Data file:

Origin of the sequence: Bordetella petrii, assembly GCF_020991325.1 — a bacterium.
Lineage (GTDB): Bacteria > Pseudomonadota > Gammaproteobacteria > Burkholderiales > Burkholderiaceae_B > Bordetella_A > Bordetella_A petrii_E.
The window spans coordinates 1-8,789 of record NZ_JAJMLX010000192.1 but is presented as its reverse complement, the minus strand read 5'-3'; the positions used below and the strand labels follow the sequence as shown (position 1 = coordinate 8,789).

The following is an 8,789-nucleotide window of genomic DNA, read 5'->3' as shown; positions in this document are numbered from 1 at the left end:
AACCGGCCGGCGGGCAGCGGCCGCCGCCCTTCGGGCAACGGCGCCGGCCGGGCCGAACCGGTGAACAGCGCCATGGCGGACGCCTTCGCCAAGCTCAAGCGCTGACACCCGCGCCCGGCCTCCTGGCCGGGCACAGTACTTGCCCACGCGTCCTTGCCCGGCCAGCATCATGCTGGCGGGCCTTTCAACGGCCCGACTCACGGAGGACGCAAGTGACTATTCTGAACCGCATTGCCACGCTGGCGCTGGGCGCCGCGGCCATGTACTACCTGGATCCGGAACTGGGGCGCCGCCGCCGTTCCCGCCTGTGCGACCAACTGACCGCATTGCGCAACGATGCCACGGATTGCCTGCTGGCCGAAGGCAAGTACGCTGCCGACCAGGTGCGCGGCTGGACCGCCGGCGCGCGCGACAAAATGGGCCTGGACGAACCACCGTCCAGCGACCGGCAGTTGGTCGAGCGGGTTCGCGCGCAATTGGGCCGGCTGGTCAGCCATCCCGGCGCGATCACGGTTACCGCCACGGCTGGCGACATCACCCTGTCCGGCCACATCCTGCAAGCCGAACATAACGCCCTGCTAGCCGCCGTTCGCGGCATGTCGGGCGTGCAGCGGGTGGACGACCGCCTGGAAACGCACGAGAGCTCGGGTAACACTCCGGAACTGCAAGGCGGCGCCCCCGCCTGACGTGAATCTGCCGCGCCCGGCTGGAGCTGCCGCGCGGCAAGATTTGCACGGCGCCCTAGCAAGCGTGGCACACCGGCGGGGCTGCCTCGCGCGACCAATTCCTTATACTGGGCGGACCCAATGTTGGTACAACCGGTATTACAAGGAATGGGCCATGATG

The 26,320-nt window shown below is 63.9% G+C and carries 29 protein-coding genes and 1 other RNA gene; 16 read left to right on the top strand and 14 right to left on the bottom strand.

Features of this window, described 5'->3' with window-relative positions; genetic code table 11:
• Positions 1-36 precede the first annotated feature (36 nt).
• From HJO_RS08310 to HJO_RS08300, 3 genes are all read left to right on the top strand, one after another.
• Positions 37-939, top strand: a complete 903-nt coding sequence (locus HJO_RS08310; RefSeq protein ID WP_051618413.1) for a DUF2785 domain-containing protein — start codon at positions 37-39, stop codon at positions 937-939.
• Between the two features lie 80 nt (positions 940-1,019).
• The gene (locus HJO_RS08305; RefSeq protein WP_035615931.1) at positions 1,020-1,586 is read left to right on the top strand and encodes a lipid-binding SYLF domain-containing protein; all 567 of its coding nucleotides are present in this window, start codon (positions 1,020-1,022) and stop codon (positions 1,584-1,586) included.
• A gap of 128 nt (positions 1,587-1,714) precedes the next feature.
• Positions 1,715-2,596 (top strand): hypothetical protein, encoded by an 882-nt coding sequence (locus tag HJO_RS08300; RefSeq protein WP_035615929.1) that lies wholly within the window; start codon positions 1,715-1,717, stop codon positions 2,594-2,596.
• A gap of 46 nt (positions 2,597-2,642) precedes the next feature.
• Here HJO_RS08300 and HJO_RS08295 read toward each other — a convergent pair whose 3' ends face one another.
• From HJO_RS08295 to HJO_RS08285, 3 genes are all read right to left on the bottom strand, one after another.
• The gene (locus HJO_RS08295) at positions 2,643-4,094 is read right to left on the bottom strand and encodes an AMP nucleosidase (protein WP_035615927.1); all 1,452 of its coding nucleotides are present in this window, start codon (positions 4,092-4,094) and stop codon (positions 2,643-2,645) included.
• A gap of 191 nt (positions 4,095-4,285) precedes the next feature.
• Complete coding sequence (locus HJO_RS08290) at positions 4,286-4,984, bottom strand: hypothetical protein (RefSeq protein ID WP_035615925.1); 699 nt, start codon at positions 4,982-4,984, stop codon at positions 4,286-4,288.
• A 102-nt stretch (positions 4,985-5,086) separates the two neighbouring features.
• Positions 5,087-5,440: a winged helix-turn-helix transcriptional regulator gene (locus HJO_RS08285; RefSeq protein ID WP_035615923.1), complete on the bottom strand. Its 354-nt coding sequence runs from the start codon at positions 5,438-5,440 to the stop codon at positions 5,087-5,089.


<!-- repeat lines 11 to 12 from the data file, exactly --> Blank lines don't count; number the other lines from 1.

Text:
• Between the two features lie 80 nt (positions 940-1,019).
• The gene (locus HJO_RS08305; RefSeq protein WP_035615931.1) at positions 1,020-1,586 is read left to right on the top strand and encodes a lipid-binding SYLF domain-containing protein; all 567 of its coding nucleotides are present in this window, start codon (positions 1,020-1,022) and stop codon (positions 1,584-1,586) included.